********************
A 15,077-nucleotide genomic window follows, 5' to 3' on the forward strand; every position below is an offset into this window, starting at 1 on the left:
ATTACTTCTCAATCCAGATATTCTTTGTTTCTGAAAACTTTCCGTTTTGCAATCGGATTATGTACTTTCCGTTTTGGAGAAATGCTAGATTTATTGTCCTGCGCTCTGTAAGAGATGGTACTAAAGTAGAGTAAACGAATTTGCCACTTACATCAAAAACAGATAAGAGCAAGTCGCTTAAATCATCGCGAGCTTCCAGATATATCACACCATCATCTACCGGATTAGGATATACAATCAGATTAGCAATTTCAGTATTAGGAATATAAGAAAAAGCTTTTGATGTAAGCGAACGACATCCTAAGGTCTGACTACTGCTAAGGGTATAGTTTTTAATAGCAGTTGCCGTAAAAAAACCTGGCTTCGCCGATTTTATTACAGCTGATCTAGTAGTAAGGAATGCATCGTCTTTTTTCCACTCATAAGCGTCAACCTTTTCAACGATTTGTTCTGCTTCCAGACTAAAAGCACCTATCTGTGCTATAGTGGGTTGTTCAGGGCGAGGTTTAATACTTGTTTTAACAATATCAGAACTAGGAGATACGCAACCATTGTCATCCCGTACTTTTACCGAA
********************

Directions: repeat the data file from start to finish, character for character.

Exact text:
A 15,077-nucleotide genomic window follows, 5' to 3' on the forward strand; every position below is an offset into this window, starting at 1 on the left:
ATTACTTCTCAATCCAGATATTCTTTGTTTCTGAAAACTTTCCGTTTTGCAATCGGATTATGTACTTTCCGTTTTGGAGAAATGCTAGATTTATTGTCCTGCGCTCTGTAAGAGATGGTACTAAAGTAGAGTAAACGAATTTGCCACTTACATCAAAAACAGATAAGAGCAAGTCGCTTAAATCATCGCGAGCTTCCAGATATATCACACCATCATCTACCGGATTAGGATATACAATCAGATTAGCAATTTCAGTATTAGGAATATAAGAAAAAGCTTTTGATGTAAGCGAACGACATCCTAAGGTCTGACTACTGCTAAGGGTATAGTTTTTAATAGCAGTTGCCGTAAAAAAACCTGGCTTCGCCGATTTTATTACAGCTGATCTAGTAGTAAGGAATGCATCGTCTTTTTTCCACTCATAAGCGTCAACCTTTTCAACGATTTGTTCTGCTTCCAGACTAAAAGCACCTATCTGTGCTATAGTGGGTTGTTCAGGGCGAGGTTTAATACTTGTTTTAACAATATCAGAACTAGGAGATACGCAACCATTGTCATCCCGTACTTTTACCGAA